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A behind-the-camera look at the CLVS certification

2019 Celebrate Certification Month is here, and as part of the celebration, we will take a look in each week’s JCR Weekly at the certifications offered by NCRA.

T. R. Hutchinson

Professionals who hold NCRA’s Certified Legal Video Specialist (CLVS) certification have proven that they are experts in understanding how to set up and capture the necessary information needed in a video format by parties to a case. They are highly trained in working with video equipment to provide accurate and vital records in this type of specialized format. And, most importantly, they understand their role best serves the client when provided in conjunction with a certified court reporter.

The CLVS certification not only acknowledges the high level of skill and understanding of knowledge related to all facets of videotaping, court proceedings, and judicial procedures, and the ability to deliver accurate and timely finished video product, but also the positive impact on your business.

T.R. Hutchinson, CLVS, from Portland, Ore., is a member of NCRA and has worked as a legal videographer for the past year and a half. Prior to becoming a videographer, he owned and operated his own business. As a business owner, he understands that being competent, responsive, and reliable are major keys to success and says the change in career to be a freelance legal videographer has been very positive.

“Earning my CLVS has increased my business. I work as a freelancer, and once other firms heard I had received my CLVS, I started getting more calls for work,” said Hutchinson, who earned his CLVS in March.

“Going through the process increased my technical understanding about shooting video a little more, plus I received a better understanding about ‘professional’ behavior on the job. As I mentioned, I just wanted to work freelance, and the court reporters have commented to me more than once about how professional I am. That has led them to give my name to other people, which is why my business is increasing,” he added.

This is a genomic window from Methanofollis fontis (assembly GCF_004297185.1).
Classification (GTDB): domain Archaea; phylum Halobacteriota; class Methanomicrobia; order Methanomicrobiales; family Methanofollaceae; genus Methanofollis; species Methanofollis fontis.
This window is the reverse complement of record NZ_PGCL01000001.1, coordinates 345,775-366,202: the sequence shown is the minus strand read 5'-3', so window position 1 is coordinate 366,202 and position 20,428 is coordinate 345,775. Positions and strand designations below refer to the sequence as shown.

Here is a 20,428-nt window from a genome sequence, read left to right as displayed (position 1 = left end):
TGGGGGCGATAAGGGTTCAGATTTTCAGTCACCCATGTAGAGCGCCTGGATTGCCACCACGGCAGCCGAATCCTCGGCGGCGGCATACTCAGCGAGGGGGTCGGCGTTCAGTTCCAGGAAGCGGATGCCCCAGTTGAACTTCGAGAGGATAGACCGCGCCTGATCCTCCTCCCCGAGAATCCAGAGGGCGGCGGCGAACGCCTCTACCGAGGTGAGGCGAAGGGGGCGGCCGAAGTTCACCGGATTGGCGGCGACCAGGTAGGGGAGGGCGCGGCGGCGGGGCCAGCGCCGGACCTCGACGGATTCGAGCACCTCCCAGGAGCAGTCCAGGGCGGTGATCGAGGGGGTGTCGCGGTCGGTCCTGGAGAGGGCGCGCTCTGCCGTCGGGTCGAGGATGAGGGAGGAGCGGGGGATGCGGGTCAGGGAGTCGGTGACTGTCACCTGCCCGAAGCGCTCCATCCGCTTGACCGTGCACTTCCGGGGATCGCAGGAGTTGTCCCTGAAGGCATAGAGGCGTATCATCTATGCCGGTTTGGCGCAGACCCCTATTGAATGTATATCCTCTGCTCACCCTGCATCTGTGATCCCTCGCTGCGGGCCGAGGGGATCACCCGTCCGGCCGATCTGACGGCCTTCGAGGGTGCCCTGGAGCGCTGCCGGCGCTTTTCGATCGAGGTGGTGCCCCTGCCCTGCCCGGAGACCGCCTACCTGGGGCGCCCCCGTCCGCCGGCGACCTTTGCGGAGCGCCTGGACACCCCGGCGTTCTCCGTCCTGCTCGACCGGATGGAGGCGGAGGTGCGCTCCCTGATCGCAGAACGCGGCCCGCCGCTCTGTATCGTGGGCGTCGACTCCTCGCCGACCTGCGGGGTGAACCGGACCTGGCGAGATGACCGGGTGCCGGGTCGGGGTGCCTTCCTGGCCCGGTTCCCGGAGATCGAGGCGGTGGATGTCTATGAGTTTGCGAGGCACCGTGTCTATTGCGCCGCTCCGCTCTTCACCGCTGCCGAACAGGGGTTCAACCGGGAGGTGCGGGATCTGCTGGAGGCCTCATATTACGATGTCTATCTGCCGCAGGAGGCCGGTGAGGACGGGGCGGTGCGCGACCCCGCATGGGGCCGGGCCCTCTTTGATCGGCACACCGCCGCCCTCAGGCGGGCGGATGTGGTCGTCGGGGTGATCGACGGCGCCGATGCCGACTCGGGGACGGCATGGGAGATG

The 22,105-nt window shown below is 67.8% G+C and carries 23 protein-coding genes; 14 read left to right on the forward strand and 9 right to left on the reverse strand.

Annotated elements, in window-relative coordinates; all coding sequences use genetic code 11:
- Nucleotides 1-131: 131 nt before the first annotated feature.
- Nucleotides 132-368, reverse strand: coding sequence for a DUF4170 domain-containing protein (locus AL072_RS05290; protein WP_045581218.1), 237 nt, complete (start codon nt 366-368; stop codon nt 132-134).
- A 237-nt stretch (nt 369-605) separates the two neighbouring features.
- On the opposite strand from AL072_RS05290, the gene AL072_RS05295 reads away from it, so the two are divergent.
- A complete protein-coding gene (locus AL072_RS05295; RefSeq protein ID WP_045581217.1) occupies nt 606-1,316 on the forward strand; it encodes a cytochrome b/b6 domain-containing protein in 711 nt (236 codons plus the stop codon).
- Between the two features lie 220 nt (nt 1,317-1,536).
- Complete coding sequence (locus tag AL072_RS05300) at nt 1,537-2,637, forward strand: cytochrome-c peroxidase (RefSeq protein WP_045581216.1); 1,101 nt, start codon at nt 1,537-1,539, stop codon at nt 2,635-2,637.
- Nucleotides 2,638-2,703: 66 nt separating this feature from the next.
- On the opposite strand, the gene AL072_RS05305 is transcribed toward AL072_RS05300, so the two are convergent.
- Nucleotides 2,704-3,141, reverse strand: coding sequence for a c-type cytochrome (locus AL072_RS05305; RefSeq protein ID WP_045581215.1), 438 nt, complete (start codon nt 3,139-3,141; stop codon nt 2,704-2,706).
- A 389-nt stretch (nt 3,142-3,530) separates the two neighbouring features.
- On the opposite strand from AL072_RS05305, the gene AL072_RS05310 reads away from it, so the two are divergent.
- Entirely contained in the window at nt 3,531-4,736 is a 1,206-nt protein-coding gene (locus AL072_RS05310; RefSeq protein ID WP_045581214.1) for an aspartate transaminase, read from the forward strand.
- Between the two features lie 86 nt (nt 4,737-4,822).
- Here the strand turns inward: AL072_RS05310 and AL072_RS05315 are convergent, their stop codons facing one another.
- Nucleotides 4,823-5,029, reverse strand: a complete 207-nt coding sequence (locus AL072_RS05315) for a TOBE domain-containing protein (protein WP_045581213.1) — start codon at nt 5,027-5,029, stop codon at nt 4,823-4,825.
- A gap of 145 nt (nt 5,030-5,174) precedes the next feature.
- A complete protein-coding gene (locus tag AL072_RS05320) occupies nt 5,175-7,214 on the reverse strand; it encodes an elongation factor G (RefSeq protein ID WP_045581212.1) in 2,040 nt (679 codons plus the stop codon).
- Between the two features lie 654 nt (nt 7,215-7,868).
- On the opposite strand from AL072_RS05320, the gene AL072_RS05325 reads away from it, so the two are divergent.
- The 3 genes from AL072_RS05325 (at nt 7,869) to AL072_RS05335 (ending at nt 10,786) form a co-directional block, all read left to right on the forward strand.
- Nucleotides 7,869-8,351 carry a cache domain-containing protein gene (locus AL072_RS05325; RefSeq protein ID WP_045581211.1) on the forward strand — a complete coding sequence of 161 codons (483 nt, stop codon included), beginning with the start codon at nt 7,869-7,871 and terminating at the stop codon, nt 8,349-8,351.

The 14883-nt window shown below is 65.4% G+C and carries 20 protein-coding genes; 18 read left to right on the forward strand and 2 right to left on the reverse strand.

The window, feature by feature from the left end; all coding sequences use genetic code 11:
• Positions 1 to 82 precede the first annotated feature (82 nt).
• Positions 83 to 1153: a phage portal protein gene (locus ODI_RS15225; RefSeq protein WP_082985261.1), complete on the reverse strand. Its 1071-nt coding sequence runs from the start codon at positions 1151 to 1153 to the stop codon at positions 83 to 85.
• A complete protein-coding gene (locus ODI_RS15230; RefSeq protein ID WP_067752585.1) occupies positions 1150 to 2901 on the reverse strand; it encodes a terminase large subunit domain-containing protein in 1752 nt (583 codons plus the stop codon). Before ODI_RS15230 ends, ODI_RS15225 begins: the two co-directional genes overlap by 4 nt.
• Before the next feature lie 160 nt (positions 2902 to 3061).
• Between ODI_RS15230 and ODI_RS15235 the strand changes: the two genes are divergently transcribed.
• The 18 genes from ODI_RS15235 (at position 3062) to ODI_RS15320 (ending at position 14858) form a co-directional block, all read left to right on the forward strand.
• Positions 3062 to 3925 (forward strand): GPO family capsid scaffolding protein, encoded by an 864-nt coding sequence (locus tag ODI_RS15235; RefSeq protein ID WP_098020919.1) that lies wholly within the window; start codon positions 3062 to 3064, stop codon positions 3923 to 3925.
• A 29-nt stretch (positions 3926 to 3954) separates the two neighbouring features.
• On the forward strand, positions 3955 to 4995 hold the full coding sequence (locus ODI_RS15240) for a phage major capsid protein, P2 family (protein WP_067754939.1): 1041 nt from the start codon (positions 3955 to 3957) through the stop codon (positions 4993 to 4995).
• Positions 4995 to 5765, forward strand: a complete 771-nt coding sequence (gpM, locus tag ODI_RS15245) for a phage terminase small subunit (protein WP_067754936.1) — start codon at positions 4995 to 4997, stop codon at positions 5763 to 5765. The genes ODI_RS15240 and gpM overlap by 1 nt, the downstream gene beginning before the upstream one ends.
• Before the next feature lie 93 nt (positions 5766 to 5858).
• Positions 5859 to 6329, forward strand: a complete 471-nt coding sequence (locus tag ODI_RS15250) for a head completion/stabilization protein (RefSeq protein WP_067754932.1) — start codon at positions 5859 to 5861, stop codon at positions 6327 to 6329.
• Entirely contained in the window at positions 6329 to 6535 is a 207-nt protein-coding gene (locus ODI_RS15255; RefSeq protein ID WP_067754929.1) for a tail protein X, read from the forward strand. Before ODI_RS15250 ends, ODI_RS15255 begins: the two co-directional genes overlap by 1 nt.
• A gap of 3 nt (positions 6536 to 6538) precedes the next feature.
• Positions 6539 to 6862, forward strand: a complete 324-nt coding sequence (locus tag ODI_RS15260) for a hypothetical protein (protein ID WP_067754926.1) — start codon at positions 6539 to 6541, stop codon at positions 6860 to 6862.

To earn the CLVS, candidates must attend a mandatory certification workshop that is held online, pass a Written Knowledge Test, and take the CLVS production test held twice a year at NCRA headquarters in Reston, Va. Prior to the test, there is also an optional hands-on training session, also held at the Reston location.

Christine Stroia, from Minneapolis, Minn., a member of NCRA, also earned her CLVS in March. She has worked in the video industry for more than 15 years.

“Earning this certification shows that I am dedicated and prepared to work with the court reporter to capture and protect the integrity of the record and am committed to following the standards set forth by the CLVS Council of the NCRA,” Stroia said.

For more information about earning your CLVS or any other NCRA professional certifications, visit NCRA.org/Certification.

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